DescriptionDonald Trump’s years in the White House once again demonstrate the central role of personality in presidential campaigns and policy-making. Besides the highly personalistic nature of Trump’s politics, critics claimed he simultaneously personified a broader current in U.S. political culture: a spokesman for the hyper-capitalist class that has little regard for minorities, women, the environment, or middle- and lower-class white voters, but which feeds on the fears and anxieties that live amongst these latter two groups. For social activist Naomi Klein, Trump was in fact the embodiment of “the worst of all that [U.S.] culture is capable of, all of it bundled into one human being.” From different perspectives, the exploits of the Trump White House thus show the importance of studying the role of individual agency in politics. Besides policy-making, an emphasis on powerful individuals also reveals how one person can represent broader sentiments in U.S. society and how these sentiments can be politically mobilized.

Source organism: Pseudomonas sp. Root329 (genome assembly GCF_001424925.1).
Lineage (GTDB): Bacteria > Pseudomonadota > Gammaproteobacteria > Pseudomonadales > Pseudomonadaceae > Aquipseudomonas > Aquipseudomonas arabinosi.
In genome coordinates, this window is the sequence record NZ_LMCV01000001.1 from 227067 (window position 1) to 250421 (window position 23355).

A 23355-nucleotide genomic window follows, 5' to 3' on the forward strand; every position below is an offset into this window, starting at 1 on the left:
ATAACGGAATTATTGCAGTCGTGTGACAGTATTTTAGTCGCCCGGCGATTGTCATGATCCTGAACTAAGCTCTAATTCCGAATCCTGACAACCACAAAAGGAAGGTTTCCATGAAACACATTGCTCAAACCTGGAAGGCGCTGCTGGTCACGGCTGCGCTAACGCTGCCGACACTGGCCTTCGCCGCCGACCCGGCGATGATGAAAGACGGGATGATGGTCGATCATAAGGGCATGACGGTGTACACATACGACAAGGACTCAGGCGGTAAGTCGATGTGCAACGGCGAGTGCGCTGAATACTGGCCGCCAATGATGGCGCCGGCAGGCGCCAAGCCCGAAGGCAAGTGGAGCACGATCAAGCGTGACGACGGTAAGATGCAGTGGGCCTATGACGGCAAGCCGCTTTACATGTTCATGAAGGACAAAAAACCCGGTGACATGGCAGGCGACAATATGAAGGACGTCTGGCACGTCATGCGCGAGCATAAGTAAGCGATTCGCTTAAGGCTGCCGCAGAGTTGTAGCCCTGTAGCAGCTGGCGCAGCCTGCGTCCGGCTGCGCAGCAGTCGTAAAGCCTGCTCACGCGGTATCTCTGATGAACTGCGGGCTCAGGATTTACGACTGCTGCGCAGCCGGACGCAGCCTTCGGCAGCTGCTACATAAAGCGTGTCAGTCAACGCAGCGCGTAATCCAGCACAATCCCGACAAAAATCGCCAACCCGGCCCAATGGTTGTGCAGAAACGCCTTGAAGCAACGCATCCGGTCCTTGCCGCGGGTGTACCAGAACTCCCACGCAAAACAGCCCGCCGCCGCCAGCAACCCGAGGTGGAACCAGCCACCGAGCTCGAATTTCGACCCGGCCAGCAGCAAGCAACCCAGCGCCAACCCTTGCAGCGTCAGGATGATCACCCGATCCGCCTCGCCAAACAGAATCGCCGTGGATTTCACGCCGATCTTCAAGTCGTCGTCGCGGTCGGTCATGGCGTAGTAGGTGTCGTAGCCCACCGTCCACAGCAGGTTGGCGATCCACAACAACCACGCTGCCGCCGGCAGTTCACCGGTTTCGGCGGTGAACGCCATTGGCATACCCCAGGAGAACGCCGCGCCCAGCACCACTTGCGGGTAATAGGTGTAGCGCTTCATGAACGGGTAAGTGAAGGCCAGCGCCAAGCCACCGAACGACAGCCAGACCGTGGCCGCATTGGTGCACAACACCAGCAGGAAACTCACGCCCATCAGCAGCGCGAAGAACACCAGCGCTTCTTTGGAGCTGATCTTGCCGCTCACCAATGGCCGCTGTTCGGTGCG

Although the Trump administration is a particularly dramatic example of how the complicated interaction between personality, persona, and individual agency often determines the operation and impact of presidential politics, all contributions to Profiles in Power emphasize the importance of individual agency in understanding the presidency and the workings of U.S. political culture. One of the aims of the book is to demonstrate that the influence of the personal on the political holds true not just for Trump, but for all presidents before him. In this book presentation, the editors and some of the authors will discuss their work.